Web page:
How long does the surgery take to perform? A typical submandibular gland excision takes 1 hour.

What is the recovery time like? Typically patients are back to normal and feeling well after 4-5 days.

Will I need to stay overnight in the hospital? Most people are discharged the same day. Depending on the extent of dissection however, you may be required to stay overnight.

Any dietary restrictions after the surgery? None. You may eat and drink normally after your surgery.

Can I speak after surgery? You may use your voice immediately after the surgery.

Will I be sent home with any medications? You will be given pain medications and antibiotics.

What types of activities can I perform after surgery? I would not recommend heavy lifting or straining immediately after surgery. You can resume heavy lifting and straining 1 week after surgery.

When do I come in for my follow-up visit? You should be seen 1-2 weeks following surgery.

Will my stitches need to be removed? All the stitches will be dissolvable, and we do not need to remove any of them.

What are the risks of submandibular gland surgery? Aside from possible bleeding and infection, the major risk of submandibular gland surgery is weakness of the marginal mandibular branch of the facial nerve (nerve to the corner of the mouth) and facial asymmetry. However, the risk of permanent injury in experienced hands is in the order of 3-5%. The vast majority of patients undergoing submandibular gland surgery however, have no problems with their facial nerve after surgery.

Other risks include tongue numbness or tongue paralysis. Luckily these complications are even more rare.

Are there ways to minimize the injury to the facial nerve during submandibular gland excision?

There are some surgical techniques that can be employed to protect the nerve during surgery. Additionally, we can consider the use of the facial nerve monitor.

There are several practitioners in my area who perform parotid surgery. How should I choose one? Are there questions I should ask during the consultation?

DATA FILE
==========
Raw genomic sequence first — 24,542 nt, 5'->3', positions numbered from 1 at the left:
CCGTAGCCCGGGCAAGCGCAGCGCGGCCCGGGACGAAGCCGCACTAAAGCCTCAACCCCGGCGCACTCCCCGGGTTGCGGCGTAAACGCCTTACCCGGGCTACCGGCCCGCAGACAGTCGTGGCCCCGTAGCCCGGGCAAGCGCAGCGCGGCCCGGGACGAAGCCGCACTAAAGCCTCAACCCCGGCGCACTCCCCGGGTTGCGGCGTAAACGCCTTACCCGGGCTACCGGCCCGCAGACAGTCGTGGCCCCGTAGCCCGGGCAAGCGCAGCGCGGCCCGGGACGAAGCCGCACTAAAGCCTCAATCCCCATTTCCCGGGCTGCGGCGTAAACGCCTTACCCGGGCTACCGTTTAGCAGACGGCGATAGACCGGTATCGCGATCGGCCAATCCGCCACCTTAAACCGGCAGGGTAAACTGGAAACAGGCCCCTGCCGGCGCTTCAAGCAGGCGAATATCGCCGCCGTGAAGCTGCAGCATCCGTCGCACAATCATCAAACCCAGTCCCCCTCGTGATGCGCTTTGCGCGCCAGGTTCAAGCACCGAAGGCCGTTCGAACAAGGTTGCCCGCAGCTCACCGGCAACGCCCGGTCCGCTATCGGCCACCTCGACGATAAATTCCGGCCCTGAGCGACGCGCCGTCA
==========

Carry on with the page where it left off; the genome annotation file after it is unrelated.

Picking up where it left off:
There are a few things to consider when deciding on a surgeon.

Ask how many parotid surgeries the surgeon has done during the past three months to get a sense of his/her experience. Dissecting the branches of the facial nerve safely is technically challenging. So make sure that you choose someone who has the requisite technical skills.

Ask if your surgeon is fellowship trained in head and neck surgery. There are many competent parotid surgeons who have not had fellowship training. Nevertheless, this is something that allows you as a patient to understand how up-to-date your surgeon is with new techniques. You can safely assume that a head and neck fellowship trained surgeon is doing parotidectomies on a regular basis.

Ask if your surgeon uses facial nerve monitoring. Successful parotidectomy does not always require the use of laryngeal nerve monitoring, but there has been a positive trend towards the use of monitoring during parotidectomy. If you are undergoing parotidectomy, you should have the state of the art technology available in order to minimize the chance of an injury to your facial nerve.

In the end, the decision to choose a surgeon is a very personal one. Don’t be rushed through the pre-operative consultation. Make sure that you can trust what your surgeon has to say, make sure that you have adequate time to get an answer to all of your questions, and make sure that you have been able to establish a rapport with the surgeon.